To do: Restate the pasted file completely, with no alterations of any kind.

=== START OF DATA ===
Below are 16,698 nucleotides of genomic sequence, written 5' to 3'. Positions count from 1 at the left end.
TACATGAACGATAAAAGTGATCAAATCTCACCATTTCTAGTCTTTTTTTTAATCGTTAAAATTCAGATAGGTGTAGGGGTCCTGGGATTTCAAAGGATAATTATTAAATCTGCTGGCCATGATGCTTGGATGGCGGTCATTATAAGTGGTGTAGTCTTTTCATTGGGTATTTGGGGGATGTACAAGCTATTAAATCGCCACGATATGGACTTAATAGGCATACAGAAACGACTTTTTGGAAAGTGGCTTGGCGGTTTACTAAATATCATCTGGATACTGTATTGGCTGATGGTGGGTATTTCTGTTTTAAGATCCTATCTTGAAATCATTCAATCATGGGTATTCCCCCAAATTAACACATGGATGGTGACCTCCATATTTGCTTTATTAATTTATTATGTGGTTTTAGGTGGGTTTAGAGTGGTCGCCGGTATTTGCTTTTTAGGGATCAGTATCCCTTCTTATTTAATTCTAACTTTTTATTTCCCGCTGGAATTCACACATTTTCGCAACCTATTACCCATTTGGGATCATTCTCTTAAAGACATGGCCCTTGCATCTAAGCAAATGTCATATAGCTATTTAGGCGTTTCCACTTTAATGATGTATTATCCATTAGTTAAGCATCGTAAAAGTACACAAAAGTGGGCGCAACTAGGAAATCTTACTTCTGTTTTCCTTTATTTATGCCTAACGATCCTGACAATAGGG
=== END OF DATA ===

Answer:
Below are 16,698 nucleotides of genomic sequence, written 5' to 3'. Positions count from 1 at the left end.
TACATGAACGATAAAAGTGATCAAATCTCACCATTTCTAGTCTTTTTTTTAATCGTTAAAATTCAGATAGGTGTAGGGGTCCTGGGATTTCAAAGGATAATTATTAAATCTGCTGGCCATGATGCTTGGATGGCGGTCATTATAAGTGGTGTAGTCTTTTCATTGGGTATTTGGGGGATGTACAAGCTATTAAATCGCCACGATATGGACTTAATAGGCATACAGAAACGACTTTTTGGAAAGTGGCTTGGCGGTTTACTAAATATCATCTGGATACTGTATTGGCTGATGGTGGGTATTTCTGTTTTAAGATCCTATCTTGAAATCATTCAATCATGGGTATTCCCCCAAATTAACACATGGATGGTGACCTCCATATTTGCTTTATTAATTTATTATGTGGTTTTAGGTGGGTTTAGAGTGGTCGCCGGTATTTGCTTTTTAGGGATCAGTATCCCTTCTTATTTAATTCTAACTTTTTATTTCCCGCTGGAATTCACACATTTTCGCAACCTATTACCCATTTGGGATCATTCTCTTAAAGACATGGCCCTTGCATCTAAGCAAATGTCATATAGCTATTTAGGCGTTTCCACTTTAATGATGTATTATCCATTAGTTAAGCATCGTAAAAGTACACAAAAGTGGGCGCAACTAGGAAATCTTACTTCTGTTTTCCTTTATTTATGCCTAACGATCCTGACAATAGGG